At the outbreak of the severe acute respiratory syndrome coronavirus 2 epidemic in Italy, non–peer-reviewed articles and press releases of small clinical trials, including the overall amplification and uncritical reporting of «potential cures, led physicians to use many drugs off the label with high expectations of their potential benefit. Of these, 40 had been approved, 10 had been suspended for further clarifications, 92 had been rejected, and a couple was under evaluation.

The centralized procedure allowed AIFA to use the clinical test approval pathway to strengthen the pivotal role played by best available evidence, inform clinical practice, and support emergency governance. For this reason, AIFA nudged clinicians and therefore the research community to submit an RCT of tocilizumab versus standard of care, and that was approved 2 weeks later. The second example of the transition from emergency management to informative clinical trials is given by chloroquine and lopinavir-ritonavir, which were initially defined as control groups or SoC in most clinical trials. The agency also issued a warning against the routine use of a number of these drugs and their combinations except in clinical trials, thus bridging clinical studies and clinical practice.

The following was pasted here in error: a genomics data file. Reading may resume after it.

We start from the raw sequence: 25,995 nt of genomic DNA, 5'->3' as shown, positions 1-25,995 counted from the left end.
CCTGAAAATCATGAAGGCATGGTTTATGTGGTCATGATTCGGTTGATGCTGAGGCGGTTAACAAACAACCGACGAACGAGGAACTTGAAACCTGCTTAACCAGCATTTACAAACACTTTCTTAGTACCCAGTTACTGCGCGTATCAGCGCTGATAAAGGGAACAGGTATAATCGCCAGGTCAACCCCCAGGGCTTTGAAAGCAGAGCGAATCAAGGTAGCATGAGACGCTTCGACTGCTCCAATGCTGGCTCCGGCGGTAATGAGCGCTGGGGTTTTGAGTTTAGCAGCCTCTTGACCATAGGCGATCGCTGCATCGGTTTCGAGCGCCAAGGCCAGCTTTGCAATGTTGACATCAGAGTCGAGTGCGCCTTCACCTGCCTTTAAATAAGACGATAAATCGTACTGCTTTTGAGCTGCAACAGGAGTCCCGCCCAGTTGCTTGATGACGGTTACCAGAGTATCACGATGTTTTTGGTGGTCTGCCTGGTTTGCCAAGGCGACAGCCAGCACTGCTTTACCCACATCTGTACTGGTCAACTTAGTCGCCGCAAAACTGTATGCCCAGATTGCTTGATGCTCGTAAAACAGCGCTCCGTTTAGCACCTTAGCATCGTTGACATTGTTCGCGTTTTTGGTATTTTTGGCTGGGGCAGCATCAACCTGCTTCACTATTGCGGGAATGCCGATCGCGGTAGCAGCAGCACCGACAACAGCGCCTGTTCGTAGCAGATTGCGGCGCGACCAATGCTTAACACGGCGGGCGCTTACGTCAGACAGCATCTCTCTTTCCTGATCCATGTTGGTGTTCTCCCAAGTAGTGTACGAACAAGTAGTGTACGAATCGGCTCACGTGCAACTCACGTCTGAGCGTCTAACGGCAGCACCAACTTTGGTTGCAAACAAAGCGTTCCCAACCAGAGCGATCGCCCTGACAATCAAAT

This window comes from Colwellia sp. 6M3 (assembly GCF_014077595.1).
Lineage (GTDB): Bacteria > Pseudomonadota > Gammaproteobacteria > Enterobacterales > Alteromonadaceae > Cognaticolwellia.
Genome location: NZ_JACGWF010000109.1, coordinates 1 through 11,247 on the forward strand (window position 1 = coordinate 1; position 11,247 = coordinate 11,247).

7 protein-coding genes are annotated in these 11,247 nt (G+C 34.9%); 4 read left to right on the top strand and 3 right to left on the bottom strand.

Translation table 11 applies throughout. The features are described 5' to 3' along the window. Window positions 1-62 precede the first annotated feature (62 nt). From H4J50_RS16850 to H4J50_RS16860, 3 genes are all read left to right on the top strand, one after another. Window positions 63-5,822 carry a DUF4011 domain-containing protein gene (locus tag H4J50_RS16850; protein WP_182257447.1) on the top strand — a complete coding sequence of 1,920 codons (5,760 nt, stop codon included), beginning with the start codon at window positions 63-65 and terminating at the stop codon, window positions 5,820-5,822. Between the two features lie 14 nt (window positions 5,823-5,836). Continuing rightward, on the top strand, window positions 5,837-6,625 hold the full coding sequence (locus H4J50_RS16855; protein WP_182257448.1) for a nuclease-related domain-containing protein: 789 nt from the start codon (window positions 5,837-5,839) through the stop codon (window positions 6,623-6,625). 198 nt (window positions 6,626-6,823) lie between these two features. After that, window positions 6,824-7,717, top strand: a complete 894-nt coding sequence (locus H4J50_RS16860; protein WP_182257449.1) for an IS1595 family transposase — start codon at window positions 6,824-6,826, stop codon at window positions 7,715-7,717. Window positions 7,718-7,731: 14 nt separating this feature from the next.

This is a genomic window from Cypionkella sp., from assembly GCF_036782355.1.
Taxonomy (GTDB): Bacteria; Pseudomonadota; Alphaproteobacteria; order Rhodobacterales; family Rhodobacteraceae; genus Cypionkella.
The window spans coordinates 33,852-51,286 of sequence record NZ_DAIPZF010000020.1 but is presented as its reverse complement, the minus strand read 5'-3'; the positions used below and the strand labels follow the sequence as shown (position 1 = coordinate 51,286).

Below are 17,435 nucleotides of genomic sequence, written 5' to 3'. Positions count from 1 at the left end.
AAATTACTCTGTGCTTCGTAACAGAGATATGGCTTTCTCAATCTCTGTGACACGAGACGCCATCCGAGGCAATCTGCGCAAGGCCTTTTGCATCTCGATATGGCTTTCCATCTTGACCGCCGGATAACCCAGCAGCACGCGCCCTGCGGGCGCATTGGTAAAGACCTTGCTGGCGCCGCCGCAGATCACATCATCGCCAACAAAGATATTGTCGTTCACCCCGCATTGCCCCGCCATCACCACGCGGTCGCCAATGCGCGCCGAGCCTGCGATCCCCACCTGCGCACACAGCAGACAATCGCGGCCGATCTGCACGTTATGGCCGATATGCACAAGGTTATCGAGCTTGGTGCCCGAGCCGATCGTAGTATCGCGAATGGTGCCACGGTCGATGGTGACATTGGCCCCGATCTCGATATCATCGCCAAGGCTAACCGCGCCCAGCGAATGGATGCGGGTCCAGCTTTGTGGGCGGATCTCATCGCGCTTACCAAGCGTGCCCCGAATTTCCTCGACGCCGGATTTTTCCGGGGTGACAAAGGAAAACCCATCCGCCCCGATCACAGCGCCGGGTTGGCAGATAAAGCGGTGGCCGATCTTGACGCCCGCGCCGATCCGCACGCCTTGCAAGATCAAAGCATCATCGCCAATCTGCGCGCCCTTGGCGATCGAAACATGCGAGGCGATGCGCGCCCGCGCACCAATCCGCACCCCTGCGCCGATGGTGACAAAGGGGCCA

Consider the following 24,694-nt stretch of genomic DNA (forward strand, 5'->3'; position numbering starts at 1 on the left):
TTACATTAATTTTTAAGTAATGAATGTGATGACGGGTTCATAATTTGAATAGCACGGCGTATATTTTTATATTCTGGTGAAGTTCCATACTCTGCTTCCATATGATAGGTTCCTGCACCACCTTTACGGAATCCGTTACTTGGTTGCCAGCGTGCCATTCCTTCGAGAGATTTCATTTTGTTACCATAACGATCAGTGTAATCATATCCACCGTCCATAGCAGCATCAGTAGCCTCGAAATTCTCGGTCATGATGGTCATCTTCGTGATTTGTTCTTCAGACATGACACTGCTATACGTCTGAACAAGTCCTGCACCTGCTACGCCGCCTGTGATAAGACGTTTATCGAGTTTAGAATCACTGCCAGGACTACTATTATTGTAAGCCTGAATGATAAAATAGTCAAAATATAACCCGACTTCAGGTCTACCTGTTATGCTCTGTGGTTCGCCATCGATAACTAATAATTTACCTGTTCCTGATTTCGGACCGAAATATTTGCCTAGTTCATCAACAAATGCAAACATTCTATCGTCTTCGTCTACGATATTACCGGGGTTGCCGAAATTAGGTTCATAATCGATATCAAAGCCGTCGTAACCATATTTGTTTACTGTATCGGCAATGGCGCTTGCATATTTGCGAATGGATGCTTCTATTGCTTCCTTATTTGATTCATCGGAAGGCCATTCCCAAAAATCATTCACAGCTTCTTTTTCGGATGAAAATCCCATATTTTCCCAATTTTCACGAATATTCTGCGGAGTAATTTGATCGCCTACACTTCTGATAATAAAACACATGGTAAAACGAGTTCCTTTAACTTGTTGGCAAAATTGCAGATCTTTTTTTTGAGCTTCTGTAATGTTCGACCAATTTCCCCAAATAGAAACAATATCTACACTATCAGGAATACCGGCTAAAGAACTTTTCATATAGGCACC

In conclusion, evidence-informed prescribing and clinical trials were beaten off the mark by social media, rumors, and panic within the early phase of the COVID-19 pandemic, triggered by the shortage of therapeutic options within the treatment of a rapidly spreading and severe disease.